The Myriad Islands
An Outer Coast Journey in Southeast Alaska’s Wilderness
By Blain Anderson
C50 BOB • Hull # 18
Published in MAINSHEET Magazine Spring 2014
This sailor’s dream: To sail into the open Pacific breezes and set our course through the thousand greened islets of granite, limestone, and greywacke of the outer coast of Alaska – where white foam and bull kelp frost the edges and indigo oystercatchers and cormorants pepper the tops. Gulls salt the edges and Steller sea lions groan atop smooth marble like they can’t believe they ate the whole thing.
The Myriad Islands are the cookie crumbs of the outside coast of Baranof and Chichagof Islands. If one just counts those with trees, there are more islands along this coast than Minnesota has lakes. Listening to the VHF weather radio, the familiar robot voice dispassionately reads the text forecast – “an inverted trough with light easterlies. …larger seas offshore”. We pull out the charts.
The natural hot spring to the north is the hedonistic destination for six of us. It is sometimes surprising to me what folks from Southeast Alaska will endure to lie outside in warm water. Mountaineers frequently slog a three day trek over Baranof Island across its glaciers and rugged peaks, slashing through the brush just to get to the thermal pleasures of Warm Springs Bay on the other side. Kayakers will paddle for a week. We laugh that it would be cheaper and easier to fly to Hawaii.
Our route takes us out past the Coast Guard base and the end of the airport runway. Leaving Makhnati Island to port, we spy the rusting WWII gun emplacements and crumbling bunkers of Fort Rousseau.
Farther into Sitka Sound, the hard angles of town smudge as Mt. Edgecumb shrugs its volcanic shoulders ahead. I slow to troll for king salmon at Vitskari Rocks, hoping for just one.
The pole leaps and we’re hooked -a purple sequined back flashes with every desperate leap. Netted, I gill her to bleed out quickly. She’s fat-bellied and beautiful and enough for three dinners for six. I say a quiet thank you to her. Admittedly, I’m not spiritually-inclined, but on landing my first salmon 16 years ago it seemed right to do. It felt like a gift. At first, I was surprised to find that most anglers here do the same thing. We might differ on politics, but we share a common pot-luck party mantra that we are fortunate indeed to live where we can still catch such a wild treasure. We linger at St. Lazaria Island; its columnar basalt flanks bend and break to form black caves. A swarm of red-necked phalaropes dance over the water surface.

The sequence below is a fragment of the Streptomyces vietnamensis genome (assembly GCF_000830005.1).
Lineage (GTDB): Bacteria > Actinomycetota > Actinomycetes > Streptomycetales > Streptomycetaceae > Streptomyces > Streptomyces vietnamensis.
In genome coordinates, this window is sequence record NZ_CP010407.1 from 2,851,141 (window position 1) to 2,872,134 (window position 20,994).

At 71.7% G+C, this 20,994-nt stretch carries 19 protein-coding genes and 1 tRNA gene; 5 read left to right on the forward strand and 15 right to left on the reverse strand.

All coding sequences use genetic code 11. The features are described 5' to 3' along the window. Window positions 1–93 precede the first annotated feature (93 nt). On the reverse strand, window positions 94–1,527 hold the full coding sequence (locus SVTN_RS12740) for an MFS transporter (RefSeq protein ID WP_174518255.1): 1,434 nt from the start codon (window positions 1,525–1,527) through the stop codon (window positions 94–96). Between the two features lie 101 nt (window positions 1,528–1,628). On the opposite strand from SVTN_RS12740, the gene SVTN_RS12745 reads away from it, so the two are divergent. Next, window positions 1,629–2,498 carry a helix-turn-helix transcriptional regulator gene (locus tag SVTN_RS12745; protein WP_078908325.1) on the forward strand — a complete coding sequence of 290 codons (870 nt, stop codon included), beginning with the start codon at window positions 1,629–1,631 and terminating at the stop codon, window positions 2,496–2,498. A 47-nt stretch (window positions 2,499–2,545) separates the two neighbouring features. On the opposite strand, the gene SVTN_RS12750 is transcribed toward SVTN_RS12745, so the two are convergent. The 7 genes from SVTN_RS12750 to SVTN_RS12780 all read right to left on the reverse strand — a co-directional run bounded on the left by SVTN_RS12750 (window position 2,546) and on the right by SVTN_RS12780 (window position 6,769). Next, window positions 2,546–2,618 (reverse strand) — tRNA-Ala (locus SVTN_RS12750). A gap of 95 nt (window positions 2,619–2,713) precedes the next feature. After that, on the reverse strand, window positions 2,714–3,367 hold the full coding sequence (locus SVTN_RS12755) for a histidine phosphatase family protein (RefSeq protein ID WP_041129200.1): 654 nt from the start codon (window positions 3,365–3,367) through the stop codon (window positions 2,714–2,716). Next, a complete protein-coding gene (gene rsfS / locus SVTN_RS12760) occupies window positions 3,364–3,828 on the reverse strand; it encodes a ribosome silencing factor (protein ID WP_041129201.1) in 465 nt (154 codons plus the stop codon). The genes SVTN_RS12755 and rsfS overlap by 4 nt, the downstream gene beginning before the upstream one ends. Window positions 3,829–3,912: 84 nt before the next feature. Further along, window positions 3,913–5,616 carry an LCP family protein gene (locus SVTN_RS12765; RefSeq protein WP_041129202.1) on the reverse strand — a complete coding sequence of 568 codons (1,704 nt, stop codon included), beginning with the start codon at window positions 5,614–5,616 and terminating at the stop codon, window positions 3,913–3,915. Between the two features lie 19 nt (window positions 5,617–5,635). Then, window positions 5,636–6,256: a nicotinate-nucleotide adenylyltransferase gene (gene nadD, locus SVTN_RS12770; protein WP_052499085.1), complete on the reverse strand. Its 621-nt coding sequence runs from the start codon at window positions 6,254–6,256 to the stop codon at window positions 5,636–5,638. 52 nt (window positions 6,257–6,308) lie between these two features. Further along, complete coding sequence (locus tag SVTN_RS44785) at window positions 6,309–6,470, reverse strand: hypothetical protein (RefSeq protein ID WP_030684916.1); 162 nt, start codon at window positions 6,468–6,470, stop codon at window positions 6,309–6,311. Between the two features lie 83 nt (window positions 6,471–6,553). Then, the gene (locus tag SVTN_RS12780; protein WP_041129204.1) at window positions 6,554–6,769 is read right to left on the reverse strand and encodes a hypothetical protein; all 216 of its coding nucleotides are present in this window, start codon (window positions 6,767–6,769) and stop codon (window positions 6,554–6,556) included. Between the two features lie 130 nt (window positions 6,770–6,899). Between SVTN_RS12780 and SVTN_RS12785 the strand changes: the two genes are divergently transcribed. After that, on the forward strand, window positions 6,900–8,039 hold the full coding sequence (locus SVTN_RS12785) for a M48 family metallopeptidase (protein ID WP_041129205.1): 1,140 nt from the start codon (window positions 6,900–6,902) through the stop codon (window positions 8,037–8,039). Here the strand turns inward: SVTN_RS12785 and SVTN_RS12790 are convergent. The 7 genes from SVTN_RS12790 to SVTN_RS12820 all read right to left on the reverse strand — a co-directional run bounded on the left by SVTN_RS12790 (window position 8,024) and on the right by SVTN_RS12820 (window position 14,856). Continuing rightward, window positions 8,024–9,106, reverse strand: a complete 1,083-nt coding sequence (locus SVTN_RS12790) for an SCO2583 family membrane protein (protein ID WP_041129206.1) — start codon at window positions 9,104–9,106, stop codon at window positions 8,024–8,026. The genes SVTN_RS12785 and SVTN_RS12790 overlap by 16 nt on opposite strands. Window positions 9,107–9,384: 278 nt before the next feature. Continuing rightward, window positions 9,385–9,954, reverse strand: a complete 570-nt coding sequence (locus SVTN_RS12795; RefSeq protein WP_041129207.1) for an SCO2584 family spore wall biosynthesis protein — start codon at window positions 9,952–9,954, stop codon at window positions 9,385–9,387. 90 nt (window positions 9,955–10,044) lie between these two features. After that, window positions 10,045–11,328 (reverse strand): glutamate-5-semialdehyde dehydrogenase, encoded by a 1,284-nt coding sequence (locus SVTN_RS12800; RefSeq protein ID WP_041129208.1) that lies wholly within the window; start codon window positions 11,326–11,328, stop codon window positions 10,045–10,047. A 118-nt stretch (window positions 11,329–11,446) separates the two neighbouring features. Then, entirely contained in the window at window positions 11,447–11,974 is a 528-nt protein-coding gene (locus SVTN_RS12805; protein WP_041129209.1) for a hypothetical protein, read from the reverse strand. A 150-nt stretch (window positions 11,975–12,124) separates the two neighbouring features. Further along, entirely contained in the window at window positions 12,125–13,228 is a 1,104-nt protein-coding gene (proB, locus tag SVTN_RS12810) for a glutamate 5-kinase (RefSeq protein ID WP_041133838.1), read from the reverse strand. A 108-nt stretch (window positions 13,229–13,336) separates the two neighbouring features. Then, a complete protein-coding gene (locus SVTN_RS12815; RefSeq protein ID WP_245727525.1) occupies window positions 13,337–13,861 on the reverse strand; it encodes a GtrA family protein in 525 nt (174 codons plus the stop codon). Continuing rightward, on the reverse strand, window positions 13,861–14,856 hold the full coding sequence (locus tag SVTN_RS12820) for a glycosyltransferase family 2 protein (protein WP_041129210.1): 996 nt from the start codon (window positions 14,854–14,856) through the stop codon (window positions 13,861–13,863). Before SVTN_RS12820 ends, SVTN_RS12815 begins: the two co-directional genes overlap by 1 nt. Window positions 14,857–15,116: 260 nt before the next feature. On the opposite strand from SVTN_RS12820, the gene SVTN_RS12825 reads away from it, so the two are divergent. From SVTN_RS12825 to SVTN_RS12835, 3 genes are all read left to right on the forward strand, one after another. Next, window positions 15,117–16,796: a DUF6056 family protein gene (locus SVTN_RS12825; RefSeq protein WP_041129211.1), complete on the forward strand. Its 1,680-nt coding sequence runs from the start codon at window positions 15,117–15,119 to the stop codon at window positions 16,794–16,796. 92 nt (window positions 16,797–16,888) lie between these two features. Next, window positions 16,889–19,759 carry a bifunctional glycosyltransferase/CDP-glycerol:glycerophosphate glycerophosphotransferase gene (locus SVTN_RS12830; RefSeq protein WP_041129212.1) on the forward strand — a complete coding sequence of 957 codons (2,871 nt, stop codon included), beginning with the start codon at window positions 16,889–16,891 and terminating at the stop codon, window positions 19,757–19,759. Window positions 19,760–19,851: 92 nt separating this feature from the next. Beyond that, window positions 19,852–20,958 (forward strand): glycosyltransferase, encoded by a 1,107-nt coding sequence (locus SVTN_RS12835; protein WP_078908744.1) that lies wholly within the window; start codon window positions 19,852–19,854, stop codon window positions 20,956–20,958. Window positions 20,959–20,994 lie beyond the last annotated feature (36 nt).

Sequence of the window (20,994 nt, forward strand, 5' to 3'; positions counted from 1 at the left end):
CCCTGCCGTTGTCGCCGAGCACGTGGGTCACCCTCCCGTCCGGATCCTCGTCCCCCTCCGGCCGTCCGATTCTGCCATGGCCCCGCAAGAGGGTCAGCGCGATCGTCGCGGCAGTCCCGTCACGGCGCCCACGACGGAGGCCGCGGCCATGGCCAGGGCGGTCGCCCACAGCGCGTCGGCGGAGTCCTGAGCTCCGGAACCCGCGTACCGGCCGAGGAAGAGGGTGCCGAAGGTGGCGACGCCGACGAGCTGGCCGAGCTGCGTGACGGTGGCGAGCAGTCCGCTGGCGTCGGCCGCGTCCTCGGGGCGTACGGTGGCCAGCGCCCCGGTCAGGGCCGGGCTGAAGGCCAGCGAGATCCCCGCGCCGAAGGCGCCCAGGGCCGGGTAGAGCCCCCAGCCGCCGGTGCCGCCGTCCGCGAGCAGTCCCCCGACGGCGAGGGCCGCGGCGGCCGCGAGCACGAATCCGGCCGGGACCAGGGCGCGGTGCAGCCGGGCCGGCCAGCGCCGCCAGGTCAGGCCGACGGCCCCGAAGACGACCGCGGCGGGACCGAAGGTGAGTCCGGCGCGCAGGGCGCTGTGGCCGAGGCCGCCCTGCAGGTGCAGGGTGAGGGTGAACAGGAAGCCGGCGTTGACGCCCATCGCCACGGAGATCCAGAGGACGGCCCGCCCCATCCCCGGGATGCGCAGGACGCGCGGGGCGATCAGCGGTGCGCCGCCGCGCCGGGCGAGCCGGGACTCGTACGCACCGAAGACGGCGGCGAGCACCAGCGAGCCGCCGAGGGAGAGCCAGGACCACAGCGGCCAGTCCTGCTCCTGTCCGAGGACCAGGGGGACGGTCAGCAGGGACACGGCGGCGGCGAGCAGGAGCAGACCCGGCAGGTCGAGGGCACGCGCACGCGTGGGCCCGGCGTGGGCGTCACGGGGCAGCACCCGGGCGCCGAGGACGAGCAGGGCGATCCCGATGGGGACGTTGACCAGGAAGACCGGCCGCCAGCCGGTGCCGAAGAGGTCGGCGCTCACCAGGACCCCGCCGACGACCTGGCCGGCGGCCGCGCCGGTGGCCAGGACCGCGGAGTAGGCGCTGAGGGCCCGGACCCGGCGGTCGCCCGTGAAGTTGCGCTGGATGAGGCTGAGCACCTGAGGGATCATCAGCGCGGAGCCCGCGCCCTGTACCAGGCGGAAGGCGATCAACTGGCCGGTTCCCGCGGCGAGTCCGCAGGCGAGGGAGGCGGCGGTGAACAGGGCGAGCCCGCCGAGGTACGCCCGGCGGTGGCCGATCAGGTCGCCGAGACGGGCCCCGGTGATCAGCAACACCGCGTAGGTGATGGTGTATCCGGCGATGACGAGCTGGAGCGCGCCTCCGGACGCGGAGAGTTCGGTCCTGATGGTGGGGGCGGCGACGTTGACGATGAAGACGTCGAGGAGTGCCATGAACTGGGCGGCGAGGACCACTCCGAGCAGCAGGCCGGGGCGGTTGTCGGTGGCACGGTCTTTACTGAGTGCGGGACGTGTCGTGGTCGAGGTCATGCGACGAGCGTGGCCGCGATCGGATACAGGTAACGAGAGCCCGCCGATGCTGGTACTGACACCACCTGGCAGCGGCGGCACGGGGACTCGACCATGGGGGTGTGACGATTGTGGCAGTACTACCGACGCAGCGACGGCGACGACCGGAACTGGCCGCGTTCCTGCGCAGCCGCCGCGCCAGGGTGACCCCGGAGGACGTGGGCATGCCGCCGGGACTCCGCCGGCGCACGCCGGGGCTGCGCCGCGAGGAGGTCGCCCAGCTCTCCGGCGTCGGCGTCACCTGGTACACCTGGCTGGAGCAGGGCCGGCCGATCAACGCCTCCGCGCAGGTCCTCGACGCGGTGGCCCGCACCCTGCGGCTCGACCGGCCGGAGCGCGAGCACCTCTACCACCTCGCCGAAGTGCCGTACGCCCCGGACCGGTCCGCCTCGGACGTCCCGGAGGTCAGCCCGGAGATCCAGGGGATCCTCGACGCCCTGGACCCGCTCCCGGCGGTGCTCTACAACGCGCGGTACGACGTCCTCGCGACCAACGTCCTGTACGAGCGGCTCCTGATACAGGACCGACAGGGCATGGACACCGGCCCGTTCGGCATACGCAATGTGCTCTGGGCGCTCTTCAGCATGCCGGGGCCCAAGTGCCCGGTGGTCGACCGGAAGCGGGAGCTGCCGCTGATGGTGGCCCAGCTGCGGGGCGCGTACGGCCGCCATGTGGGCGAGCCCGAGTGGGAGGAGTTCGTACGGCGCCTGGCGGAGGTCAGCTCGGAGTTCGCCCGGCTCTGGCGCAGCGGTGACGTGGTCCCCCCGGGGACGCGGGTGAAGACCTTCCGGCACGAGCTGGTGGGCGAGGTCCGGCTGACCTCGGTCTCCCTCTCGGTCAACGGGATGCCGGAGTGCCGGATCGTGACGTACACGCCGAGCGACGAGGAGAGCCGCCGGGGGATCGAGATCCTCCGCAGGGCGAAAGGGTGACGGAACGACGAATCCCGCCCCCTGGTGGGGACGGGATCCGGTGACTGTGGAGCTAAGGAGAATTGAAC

It’s still 30 NM to Khaz Head so we trim for a beam reach; the maw of the open Pacific to port. Because of the arc of Alaska’s coast, the nearest landfall westerly is Kodiak Island at 600 miles; roughly the same as Cape Hatteras to Portland, Maine.
We weave a tortured route through the uncountable rocks and islets amidst the swell like an ant on a still-wet Sidney Pollack canvas. We skirt the kelp patches and sea foam breakers which sometimes, but not always, divulge a lurking rock. These are risky waters to be sure; the wild child of the Chichagof – Yakobi Islands Wilderness Area. Silver salmon rocket into our world and belly-slap the water seven, eight, nine times. We hear a whale’s blow, and a bear is spotted.
Around a craggy point a perfect cobblestone shore shows itself and driftwood fences the storm line. One dreams of glass floats in mossy nooks, and lady slipper orchids offer treasure for the camera in the stunted elfin forest of cedar, spruce, and hemlock.
The few named features of this coast sound like a child’s treasure map. Outer Rocks line up on the north and Black Rock guides us into Rough Channel. We could have sailed through Smooth Channel, but we want to see if Three Tree Island lives up to its name. Our destination emerges as Pinnacle Mt. pokes its wizard cap into the clouds.
We drop the hook in the clear green water of Goulding Harbor. Once home to aboriginal Tlingit villages, then to fish canneries, gold mines, and logging settlements; the forest is now slowly restoring itself. The rusting, rotting remains of its more muscular past are allowed to disappear under the alder tangles – an outcome of Wilderness Act designation years ago. Today, this coast is known to our neoprene-booted residents for its beauty and abundant wild fish and game.
We have the bay to ourselves and decide the hot springs aren’t going anywhere. Two hundred feet of chain rattle through the windlass, echoing from the cliffs. The kayak is launched. The captain switches off the VHF and smiles to himself. He has a salmon to fillet. ◊
— Capt. Blain Anderson is a US Coast Guard licensed Master. He co-owns Sound Sailing with his wife Monique. Together, they operate S/V BOB, a 50’, four-cabin Catalina/Morgan in the waters between Sitka, Petersburg, Juneau and Glacier Bay. Trips are typically 6-9 day charters for up to 6 persons, and can be booked at (907) 887-9446, or through email at firstname.lastname@example.org. More information on trips and adventures aboard Sailboat BOB are at www.soundsailing.com.